History Lessons

College kids write papers now on how we got into Iraq. Or so it is with my friend's daughter. She's supposed to write a paper on one of the neocons. Which one should she pick? There's Paul Wolfowitz at the World Bank. Doug Feith is writing a book. There's all the people at The Weekly Standard. There's also Robert Kagan, who wrote Of Paradise and Power, and his brother Fred Kagan, the think-tank guy who pushed the "surge."

My friend thinks his daughter should do Feith -- he's obscure enough, no one's doing him. And there's a case for doing Feith.

If I had a kid, I'd make her do Thucydides (460? - 400? B.C) -- he's an honorary neocon in a way, and no one's doing him. Indeed, he's the darling of the neocons. They simply love this guy. Donald Kagan, the father of Robert and Fred, has written four or five volumes on The Peloponnesian Wars, all to illustrate how the neocons should see the world. And other neocons like Victor Hansen Davis make a big fuss over Thucydides, too. And what's the moral they draw from Thucydides? "No mercy," my old college teacher said. The strong will crush the weak. If ever there's a case for pre-emptive war, it is all there in Thucydides. It's a world in which there is no world opinion, or international law. That kind of thing's for sissies, the neocon's would say Set up those prisons in Guantanamo. They don't cry over these things in Thucydides. You focus on being strong.

Yet maybe one should say something in Thucydides' defense.

First,, he was writing in Fifth Century B.C. There was no such thing as world opinion. There was no mass media. There was no CNN, or UN, or anything like the Hague. We were not wired up to each other. And there were no roadside bombs. What the neocons miss is that things that the Spartans could get away with in The Peloponessian Wars, they wouldn't even try to get away with now. It's not that we're "soft" in the twenty-first century. But our hard power is so dependent on our soft power that there are things a "realist" would have done once that anyone with a sense of reality wouldn't do now.

But it's not much of a defense, because even back then, at least Herodotus knew better. Maybe we're in Iraq because on the right, at the strategic institutes, they're too glued to their Thucydides and just ignore Herodotus. It's true, Thucydides is the "scientist" -- a real historian. Herodotus does tell some fairy tales. But in some ways, at least in the case of any war in the Middle East, Herodotus is a better guide. Certainly he's a bigger help in dealing with the Persian Empire, which we now know as Iran.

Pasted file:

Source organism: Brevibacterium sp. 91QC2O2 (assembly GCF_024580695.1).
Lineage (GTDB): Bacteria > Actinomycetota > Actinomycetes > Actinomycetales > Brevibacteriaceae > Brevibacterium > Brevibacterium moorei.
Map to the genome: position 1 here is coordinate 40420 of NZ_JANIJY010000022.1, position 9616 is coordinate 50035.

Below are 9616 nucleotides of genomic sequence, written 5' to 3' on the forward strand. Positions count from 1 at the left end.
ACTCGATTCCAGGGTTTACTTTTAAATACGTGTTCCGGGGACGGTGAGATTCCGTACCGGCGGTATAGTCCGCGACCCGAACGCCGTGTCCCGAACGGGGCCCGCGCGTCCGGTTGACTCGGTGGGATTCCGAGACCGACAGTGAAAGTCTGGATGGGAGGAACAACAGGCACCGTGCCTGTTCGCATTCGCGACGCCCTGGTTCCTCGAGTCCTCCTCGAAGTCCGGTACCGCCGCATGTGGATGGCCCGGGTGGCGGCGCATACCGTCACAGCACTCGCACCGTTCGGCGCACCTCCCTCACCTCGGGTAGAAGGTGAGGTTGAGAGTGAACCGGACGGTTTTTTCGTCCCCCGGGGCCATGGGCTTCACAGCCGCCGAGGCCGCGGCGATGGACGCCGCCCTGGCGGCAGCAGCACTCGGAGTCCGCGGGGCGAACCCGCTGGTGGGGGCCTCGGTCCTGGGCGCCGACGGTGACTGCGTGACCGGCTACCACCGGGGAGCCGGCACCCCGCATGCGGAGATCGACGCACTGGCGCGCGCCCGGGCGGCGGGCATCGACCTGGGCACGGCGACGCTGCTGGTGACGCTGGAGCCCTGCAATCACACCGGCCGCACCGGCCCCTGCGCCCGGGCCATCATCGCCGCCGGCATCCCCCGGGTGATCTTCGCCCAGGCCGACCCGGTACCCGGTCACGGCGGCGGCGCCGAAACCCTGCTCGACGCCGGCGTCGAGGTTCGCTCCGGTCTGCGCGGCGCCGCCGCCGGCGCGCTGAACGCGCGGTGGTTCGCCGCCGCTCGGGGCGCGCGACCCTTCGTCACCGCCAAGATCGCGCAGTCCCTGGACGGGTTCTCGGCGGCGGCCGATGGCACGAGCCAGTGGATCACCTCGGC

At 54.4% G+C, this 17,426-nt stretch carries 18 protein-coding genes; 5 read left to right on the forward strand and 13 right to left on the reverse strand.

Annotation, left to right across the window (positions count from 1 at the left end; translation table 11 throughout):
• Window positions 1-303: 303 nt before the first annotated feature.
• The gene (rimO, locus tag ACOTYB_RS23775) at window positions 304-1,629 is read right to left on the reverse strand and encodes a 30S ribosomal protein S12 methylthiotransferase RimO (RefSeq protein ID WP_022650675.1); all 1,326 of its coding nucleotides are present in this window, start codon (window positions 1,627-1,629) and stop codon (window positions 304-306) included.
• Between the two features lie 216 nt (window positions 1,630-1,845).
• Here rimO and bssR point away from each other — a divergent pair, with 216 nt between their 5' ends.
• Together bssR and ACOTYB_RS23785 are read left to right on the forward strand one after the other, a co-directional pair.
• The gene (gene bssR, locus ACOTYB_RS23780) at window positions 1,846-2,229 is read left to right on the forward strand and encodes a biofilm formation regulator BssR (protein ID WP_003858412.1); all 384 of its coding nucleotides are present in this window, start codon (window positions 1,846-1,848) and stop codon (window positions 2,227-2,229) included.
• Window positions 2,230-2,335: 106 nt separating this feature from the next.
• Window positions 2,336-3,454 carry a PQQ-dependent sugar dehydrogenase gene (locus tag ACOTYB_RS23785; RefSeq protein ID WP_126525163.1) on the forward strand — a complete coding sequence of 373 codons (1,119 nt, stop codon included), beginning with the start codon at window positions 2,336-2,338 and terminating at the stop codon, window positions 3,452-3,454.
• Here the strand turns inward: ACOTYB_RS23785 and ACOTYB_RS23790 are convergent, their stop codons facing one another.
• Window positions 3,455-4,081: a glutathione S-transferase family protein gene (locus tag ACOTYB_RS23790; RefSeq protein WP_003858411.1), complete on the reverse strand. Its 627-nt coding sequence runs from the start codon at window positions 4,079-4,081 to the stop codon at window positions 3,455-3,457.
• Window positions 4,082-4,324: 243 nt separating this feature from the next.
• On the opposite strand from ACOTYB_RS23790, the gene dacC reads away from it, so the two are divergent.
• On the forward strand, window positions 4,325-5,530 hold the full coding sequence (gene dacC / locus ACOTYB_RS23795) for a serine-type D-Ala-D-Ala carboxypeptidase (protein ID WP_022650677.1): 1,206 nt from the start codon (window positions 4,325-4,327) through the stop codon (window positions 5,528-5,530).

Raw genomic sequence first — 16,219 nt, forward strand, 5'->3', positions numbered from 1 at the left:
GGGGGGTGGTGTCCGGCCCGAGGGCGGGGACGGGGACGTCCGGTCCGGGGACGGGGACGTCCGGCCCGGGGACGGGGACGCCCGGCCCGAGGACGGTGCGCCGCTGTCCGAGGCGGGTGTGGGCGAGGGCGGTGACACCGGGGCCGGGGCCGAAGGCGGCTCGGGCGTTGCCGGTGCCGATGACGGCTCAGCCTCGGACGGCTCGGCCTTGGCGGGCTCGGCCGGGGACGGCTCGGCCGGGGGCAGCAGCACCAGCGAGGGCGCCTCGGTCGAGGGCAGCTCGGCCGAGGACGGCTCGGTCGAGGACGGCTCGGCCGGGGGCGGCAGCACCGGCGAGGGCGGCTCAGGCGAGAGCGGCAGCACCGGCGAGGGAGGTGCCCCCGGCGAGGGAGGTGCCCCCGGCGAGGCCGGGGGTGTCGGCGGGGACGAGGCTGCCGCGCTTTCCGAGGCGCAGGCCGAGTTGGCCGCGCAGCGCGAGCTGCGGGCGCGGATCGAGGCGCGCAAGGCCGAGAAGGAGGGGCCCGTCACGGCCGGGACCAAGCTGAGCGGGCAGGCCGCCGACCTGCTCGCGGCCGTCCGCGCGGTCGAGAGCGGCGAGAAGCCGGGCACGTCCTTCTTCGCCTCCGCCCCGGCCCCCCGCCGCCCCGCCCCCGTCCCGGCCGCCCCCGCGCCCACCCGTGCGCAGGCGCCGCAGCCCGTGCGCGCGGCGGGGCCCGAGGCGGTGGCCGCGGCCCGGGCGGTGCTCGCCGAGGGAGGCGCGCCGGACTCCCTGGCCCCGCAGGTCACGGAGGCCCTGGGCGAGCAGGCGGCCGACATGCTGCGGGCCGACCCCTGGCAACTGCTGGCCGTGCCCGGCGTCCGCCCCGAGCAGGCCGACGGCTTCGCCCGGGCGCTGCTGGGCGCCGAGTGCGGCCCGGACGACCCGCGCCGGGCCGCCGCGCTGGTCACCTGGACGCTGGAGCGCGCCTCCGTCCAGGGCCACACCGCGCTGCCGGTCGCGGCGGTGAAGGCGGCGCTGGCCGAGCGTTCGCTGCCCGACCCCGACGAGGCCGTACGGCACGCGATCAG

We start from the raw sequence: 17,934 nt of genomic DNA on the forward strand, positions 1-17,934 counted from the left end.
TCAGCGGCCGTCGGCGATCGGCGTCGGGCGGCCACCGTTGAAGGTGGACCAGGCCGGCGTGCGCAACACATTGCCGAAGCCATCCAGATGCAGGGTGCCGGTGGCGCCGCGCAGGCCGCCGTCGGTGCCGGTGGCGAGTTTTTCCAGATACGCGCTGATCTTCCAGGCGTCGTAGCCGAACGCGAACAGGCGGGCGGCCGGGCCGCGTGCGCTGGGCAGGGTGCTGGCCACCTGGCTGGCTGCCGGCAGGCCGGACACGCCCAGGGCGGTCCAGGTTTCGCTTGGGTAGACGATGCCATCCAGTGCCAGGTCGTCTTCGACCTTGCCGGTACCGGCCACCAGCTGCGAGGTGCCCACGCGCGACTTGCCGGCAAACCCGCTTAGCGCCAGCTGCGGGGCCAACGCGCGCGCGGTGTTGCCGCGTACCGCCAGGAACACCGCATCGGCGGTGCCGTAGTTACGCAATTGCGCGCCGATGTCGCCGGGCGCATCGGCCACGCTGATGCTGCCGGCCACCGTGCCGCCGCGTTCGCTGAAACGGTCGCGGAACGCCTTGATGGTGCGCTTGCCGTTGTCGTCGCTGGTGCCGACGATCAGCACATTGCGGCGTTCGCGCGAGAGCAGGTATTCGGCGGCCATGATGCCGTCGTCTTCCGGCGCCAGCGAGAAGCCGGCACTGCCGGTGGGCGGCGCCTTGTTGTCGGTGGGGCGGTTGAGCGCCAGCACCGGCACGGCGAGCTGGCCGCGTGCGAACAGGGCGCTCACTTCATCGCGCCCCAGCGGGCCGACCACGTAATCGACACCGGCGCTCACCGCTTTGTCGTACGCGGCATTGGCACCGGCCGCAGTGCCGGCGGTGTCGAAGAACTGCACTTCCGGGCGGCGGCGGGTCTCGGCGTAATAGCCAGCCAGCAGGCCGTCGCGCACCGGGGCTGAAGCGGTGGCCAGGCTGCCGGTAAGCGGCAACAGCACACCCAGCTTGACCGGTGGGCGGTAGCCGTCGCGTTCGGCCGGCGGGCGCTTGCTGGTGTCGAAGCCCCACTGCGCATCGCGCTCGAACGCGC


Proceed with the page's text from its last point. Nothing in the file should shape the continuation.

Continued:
OK, Thucydides and Herodotus were covering different wars. With Thucydides, it's Athens v. Sparta. In Herodotus, it's Xerxes and Darius against the Greeks. And now, with Herodotus's war out as a movie, 300, it may be useful to look at what Herodotus has to say that Thucydides, and 300, do not.

First, the little guys can take on the Empire. The weak can beat the strong. Or as Herodotus makes clear, the poor can beat the rich. While you can get all that out of the movie, there's a bigger point: People ultimately don't have to fight to the death. Persia does back off. There isn't a surge. And Herodotus describes a different kind of world. In his world, there is reciprocity, balance of power. There is not exactly international law but there is custom, there are norms. Herodotus is fascinated by stories where people violate the norms, and get into messes, like the poor guy who gets talked by a king into looking on his naked wife.

Finally, a lot of things are luck. You can plan a war all right. But the gods may intervene. Expect the unexpected. Herodotus believes in the faerie people making mischief. And Herodotus may be right.

It's true even in Herodotus there's often no mercy. It has to be said -- there's a tolerance of torture. After a few chapters, it's hard to keep count of all the envoys who get blinded.

But the big lesson is: people are not like lab rats. They don't all behave the same. It's important to study different civilizations. The Egyptians do their thing. The Phoenicians do theirs. And these different cultures and civilizations create a kind of equilibrium.

One big blustery super-power can't dominate the world. Actually, the kind of hegemony that neocons call for isn't even really found in Thucydides. Ultimately, as some scholars note, even in Thucydides, Sparta backs off too. But it's even clearer in Herodotus: there is not so much a clash of civilizations as a plethora of them. And even one based on Hollywood cannot subdue the world.

Indeed, that's why Herodotus is more important than Thucydides for Americans. We're the most blinkered because we don't do what Herodotus did and travel around the world. In the United States, even the "internationalists" among us are really isolationists. Few of us ever really spend much time abroad. In op-eds, the neocons like to portray the right as the internationalist party and the left as isolationist. It's preposterous, of course. Look at their president -- he came to office in 2000 having spent less time abroad than any president since Coolidge.

At any rate, we should learn from the Persian Empire. Don't impale ourselves on little countries, especially the poor ones. That actually applies to the Persian Empire. So, hey, let's not invade Iran!

But we should also spend more funds to get our young people out of the library where they're reading Thucydides and get them to start living like Herodotus -- going out and seeing the world.

Thomas Geoghegan is a labor lawyer in Chicago. His most recent book is The Law In Shambles.

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